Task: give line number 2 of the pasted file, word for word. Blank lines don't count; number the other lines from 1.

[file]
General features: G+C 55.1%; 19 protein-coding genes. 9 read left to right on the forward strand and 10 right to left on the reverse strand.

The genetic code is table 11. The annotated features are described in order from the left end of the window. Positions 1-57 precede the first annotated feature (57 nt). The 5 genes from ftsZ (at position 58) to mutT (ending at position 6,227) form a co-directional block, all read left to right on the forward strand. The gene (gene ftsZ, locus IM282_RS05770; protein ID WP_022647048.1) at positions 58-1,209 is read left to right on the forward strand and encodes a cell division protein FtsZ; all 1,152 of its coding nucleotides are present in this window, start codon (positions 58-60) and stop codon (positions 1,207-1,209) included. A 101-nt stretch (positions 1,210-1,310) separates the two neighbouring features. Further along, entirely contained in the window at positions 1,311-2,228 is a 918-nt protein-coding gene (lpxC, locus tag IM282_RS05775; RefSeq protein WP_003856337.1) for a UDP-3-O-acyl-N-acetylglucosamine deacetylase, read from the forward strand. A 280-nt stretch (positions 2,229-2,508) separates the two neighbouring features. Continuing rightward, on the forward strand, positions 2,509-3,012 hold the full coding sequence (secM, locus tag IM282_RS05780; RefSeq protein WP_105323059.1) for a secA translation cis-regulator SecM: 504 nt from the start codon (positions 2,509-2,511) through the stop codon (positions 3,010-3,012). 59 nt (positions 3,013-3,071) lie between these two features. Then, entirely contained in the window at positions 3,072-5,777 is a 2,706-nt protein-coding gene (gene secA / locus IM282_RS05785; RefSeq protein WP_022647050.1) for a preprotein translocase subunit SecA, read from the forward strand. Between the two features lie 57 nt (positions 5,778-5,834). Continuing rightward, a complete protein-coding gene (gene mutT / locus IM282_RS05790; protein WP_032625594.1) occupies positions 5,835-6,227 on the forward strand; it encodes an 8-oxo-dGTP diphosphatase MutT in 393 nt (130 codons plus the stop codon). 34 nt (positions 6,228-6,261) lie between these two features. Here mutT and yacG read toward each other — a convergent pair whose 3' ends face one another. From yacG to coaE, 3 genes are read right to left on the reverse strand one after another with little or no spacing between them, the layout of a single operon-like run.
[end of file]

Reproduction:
The genetic code is table 11. The annotated features are described in order from the left end of the window. Positions 1-57 precede the first annotated feature (57 nt). The 5 genes from ftsZ (at position 58) to mutT (ending at position 6,227) form a co-directional block, all read left to right on the forward strand. The gene (gene ftsZ, locus IM282_RS05770; protein ID WP_022647048.1) at positions 58-1,209 is read left to right on the forward strand and encodes a cell division protein FtsZ; all 1,152 of its coding nucleotides are present in this window, start codon (positions 58-60) and stop codon (positions 1,207-1,209) included. A 101-nt stretch (positions 1,210-1,310) separates the two neighbouring features. Further along, entirely contained in the window at positions 1,311-2,228 is a 918-nt protein-coding gene (lpxC, locus tag IM282_RS05775; RefSeq protein WP_003856337.1) for a UDP-3-O-acyl-N-acetylglucosamine deacetylase, read from the forward strand. A 280-nt stretch (positions 2,229-2,508) separates the two neighbouring features. Continuing rightward, on the forward strand, positions 2,509-3,012 hold the full coding sequence (secM, locus tag IM282_RS05780; RefSeq protein WP_105323059.1) for a secA translation cis-regulator SecM: 504 nt from the start codon (positions 2,509-2,511) through the stop codon (positions 3,010-3,012). 59 nt (positions 3,013-3,071) lie between these two features. Then, entirely contained in the window at positions 3,072-5,777 is a 2,706-nt protein-coding gene (gene secA / locus IM282_RS05785; RefSeq protein WP_022647050.1) for a preprotein translocase subunit SecA, read from the forward strand. Between the two features lie 57 nt (positions 5,778-5,834). Continuing rightward, a complete protein-coding gene (gene mutT / locus IM282_RS05790; protein WP_032625594.1) occupies positions 5,835-6,227 on the forward strand; it encodes an 8-oxo-dGTP diphosphatase MutT in 393 nt (130 codons plus the stop codon). 34 nt (positions 6,228-6,261) lie between these two features. Here mutT and yacG read toward each other — a convergent pair whose 3' ends face one another. From yacG to coaE, 3 genes are read right to left on the reverse strand one after another with little or no spacing between them, the layout of a single operon-like run.